That's exactly what I've done - here's a shot of one of the two vmkernel portgroups showing that only one vmnic uplink is associated with it:


The switch is VLAN capable, but since getting the second switch is a bit off I really want to know why this setup isn't working as-is.

edit: Here's a shot of the Network Configuration tab of vmhba34 showing that it has two vmkernel portgroups bound to it. Two vmkernel portgroups, each with its own distinct and dedicated uplink:


edit: last edit I swear. You say I have a 3rd vmknic defined somewhere, and it's true that I do - it's a management-only one on vSwitch0, and iSCSI port binding is unchecked/greyed out as expected.

Mierdaan fucked around with this message at 16:57 on Sep 4, 2012

Mierdaan
Sep 14, 2004



Pillbug

Okay, the 6 path thing was a total non-issue. VMware support pinned it on the fact that I had volumes mapped to the hosts at the time I bound the vmknics to the iSCSI initiator, and those two paths that already existed (from vmhba34 to the two SAN ports) don't disappear until you reboot the host. I popped a host into maintenance, rebooted, and voila - 4 paths. Also, they say there's absolutely no issue using one vSwitch as I've done, as long as each vmknic has one active uplink only.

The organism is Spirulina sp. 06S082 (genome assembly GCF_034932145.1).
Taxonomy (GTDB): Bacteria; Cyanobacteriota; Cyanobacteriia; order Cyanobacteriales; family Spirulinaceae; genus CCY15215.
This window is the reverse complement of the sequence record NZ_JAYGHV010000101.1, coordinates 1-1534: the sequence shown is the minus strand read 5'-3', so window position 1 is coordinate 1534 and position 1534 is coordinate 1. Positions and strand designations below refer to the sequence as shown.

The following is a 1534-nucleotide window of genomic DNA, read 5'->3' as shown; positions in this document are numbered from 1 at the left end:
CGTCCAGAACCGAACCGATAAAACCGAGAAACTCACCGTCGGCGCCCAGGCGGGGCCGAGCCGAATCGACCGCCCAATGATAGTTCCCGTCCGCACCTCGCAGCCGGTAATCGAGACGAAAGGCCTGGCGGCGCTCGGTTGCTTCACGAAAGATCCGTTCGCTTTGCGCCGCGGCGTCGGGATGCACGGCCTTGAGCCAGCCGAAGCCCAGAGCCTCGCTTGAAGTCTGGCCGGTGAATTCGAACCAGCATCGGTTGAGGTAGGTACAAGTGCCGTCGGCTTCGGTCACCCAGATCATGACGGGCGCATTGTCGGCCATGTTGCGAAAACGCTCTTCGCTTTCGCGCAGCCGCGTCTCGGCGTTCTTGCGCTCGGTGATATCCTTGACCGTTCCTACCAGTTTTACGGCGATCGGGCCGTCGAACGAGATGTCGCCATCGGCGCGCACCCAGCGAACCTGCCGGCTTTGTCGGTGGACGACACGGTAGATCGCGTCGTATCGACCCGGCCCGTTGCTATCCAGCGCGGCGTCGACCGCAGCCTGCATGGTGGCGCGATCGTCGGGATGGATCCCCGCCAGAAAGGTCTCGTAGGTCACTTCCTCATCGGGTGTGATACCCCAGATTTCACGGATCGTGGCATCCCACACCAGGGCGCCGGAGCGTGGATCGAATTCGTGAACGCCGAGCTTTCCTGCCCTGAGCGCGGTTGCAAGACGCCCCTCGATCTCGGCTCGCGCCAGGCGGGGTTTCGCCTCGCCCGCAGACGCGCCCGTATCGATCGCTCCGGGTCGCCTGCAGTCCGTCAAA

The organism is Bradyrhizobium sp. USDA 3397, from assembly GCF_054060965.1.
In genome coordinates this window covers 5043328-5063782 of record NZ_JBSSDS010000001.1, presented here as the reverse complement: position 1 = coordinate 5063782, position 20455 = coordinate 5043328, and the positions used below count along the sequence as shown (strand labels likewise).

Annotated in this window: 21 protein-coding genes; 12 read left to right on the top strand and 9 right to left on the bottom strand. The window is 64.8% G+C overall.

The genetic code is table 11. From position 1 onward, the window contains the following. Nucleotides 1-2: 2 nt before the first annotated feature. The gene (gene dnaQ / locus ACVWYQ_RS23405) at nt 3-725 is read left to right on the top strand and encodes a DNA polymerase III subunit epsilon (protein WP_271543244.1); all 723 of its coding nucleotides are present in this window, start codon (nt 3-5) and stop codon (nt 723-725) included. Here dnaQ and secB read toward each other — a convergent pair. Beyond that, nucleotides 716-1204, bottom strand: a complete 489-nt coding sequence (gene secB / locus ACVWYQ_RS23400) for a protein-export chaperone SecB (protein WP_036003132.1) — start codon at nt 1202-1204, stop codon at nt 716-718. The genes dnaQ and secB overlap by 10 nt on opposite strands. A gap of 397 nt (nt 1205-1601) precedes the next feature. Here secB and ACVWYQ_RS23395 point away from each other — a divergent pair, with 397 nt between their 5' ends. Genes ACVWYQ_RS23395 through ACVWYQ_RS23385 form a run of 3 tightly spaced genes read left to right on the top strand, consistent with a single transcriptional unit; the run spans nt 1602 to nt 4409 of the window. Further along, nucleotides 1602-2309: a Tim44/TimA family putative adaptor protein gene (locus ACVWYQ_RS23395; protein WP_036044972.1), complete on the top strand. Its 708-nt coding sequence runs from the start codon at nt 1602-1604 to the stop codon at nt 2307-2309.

KS
Jun 10, 2003


Outrageous Lumpwad

Cool. I completely forgot about the ability to override the vswitch failover settings on a per-interface basis, so that looks reasonable.

Syano
Jul 13, 2005


I have a lun presented via iSCSI from a lefthand array that I have attached to a two node file server cluster. At some point in the near future I need to migrate that lun (or all the data on it) to a equallogic array. I have a few ideas on how I am going to go about it but if anyone has done this and has an easy method I would sure love to hear it.

evil_bunnY
Apr 2, 2003



What's on the LUN, precious?

Syano